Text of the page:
Rules of Civility: A Lovely Nostalgic Novel
By wantapeanut on September 08, 2011
Rules of Civility, by Amor Towles, is a deeply nostalgic novel. Perhaps this is why I liked it so much. I read somewhere that those of us identifying as “children of the 80s” are a particularly nostalgic generation. We can’t help but try to relive our halcyon days. Just look at Hollywood’s endless supply of '80s remakes, from 90201 and Knight Rider, to Tron and The Karate Kid.
Set in the pre-war 1930s, Rules of Civility centers around Katey Kontent, an ambitious twenty-something girl of modest means and sharp wit, making her way in New York City. She finds her way into the trust-fund social circle, Ivy Leaguers who live off family money and frequently make their way to Hampton estates for extravagant parties. But the specter of the Depression looms behind the parties and wealth, as well as the broken dreams of those who had more to lose than just money.
Although the dialog in the novel is sometimes a bit too witty, with conversations reading more like what you wished you’d said, it is thoroughly enjoyable. Katey is a likeable character, funny and sharp, with descriptive one-liners that set the tone of the book: “I had the house salad—a terrific concoction of iceberg greens, cold blue cheese and warm red bacon. If I were a country, I would have made it my flag.” Rules of Civility reads like a Gossip Girl for the 1930s.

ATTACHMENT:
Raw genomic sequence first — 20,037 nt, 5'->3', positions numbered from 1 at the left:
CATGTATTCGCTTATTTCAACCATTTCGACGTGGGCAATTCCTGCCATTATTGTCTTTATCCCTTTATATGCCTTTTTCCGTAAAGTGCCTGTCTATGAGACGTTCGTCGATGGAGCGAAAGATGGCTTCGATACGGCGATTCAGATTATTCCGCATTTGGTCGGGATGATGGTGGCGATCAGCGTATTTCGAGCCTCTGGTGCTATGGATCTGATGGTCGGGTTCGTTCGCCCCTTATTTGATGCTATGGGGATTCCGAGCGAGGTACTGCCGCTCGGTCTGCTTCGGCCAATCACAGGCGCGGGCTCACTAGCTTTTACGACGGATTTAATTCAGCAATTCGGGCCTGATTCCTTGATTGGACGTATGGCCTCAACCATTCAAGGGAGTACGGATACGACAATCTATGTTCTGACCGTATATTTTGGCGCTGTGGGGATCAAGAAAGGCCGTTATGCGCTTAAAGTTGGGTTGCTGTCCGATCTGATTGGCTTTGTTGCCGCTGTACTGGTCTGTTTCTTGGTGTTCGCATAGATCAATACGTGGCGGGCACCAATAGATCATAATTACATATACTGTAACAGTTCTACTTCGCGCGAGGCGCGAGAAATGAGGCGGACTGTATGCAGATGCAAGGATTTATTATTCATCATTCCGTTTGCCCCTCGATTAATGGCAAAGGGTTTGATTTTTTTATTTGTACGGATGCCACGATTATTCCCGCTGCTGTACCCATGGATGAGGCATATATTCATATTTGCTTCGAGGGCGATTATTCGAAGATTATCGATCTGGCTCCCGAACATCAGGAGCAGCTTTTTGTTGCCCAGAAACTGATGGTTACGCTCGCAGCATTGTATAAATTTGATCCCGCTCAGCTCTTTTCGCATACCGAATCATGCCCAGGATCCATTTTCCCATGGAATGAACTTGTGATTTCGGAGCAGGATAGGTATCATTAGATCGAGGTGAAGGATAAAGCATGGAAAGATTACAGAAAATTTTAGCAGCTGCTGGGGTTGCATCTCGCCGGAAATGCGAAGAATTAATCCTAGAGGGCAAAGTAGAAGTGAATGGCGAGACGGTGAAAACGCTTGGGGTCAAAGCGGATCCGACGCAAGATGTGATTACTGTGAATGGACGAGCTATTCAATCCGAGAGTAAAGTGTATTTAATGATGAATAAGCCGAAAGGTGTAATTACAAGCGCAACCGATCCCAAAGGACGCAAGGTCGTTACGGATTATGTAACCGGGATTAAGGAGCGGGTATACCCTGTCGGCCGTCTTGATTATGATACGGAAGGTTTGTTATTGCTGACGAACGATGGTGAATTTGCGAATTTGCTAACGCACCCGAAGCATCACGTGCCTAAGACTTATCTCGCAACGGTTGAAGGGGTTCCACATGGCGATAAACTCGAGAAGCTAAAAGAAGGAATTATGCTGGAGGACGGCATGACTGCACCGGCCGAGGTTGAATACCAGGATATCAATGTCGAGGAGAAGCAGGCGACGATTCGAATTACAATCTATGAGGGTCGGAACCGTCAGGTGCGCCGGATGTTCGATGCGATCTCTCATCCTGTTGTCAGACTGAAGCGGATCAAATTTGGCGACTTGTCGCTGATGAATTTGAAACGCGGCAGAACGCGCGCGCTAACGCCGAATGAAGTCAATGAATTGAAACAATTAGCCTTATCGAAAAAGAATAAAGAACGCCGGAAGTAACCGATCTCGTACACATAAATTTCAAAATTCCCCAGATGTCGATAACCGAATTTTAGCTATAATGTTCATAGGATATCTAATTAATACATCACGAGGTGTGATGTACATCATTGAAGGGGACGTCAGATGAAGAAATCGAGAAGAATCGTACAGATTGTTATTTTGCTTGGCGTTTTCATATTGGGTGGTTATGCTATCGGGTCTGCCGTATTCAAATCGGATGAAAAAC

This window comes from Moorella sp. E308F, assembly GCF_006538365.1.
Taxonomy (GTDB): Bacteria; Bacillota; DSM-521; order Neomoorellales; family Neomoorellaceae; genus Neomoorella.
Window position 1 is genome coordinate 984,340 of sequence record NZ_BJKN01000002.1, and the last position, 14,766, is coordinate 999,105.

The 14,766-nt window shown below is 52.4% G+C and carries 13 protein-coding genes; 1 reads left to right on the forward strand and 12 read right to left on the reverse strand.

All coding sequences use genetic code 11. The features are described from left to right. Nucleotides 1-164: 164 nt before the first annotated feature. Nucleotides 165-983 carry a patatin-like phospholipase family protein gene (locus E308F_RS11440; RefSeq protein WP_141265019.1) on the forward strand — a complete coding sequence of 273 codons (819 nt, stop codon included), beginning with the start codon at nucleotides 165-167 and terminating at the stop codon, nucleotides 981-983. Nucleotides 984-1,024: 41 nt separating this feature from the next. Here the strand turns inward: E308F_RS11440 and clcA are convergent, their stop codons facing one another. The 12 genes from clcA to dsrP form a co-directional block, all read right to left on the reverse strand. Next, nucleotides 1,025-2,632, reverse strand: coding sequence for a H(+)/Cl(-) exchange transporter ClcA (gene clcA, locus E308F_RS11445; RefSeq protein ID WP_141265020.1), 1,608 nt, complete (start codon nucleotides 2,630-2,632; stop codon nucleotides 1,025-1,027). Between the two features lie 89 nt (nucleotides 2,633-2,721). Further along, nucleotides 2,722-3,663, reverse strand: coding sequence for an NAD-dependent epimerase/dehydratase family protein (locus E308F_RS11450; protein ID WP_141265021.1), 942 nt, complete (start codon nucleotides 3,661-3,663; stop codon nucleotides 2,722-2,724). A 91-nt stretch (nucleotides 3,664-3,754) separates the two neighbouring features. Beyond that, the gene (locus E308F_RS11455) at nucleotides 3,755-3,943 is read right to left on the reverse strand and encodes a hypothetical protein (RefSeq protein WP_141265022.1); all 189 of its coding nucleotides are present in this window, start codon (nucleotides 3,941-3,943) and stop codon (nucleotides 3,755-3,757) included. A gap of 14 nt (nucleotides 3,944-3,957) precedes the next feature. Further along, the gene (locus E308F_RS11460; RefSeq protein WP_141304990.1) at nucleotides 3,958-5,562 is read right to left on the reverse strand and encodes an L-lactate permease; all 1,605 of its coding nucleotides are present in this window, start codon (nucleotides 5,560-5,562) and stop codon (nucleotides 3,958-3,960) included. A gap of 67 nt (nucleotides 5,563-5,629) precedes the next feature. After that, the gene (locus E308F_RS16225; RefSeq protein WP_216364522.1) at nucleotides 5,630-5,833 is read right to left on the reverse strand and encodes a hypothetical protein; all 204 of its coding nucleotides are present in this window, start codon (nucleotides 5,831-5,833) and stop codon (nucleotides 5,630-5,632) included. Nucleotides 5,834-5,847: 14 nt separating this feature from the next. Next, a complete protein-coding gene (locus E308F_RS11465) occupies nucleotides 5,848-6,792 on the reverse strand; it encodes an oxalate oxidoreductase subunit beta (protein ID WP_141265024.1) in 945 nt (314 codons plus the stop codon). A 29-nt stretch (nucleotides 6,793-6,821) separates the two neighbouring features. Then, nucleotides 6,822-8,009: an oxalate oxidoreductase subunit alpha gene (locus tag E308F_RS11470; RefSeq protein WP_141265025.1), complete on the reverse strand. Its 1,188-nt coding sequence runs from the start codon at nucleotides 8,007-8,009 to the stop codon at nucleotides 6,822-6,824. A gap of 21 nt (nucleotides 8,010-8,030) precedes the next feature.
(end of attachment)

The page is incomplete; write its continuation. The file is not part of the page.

But nostalgia always carries a bittersweet sadness alongside its fond remembrances. As we reflect back, we cannot help but wonder what else might have been. We age and mature, and make our choices in life, but even if we are happy, “Right choices by definition are the means by which life crystallizes loss.”
As I read Rules of Civility, I was reminded of my own time in New York City, taking the train from school in New Haven on the weekends, feeling like my whole life was ahead of me. I couldn’t help but long for the days when I believed anything could happen, before I knew the loss and disappointment that inevitably come to all of us as we grow up. Katey said it best. “Old times, as my father used to say: If you’re not careful, they’ll gut you like a fish.”
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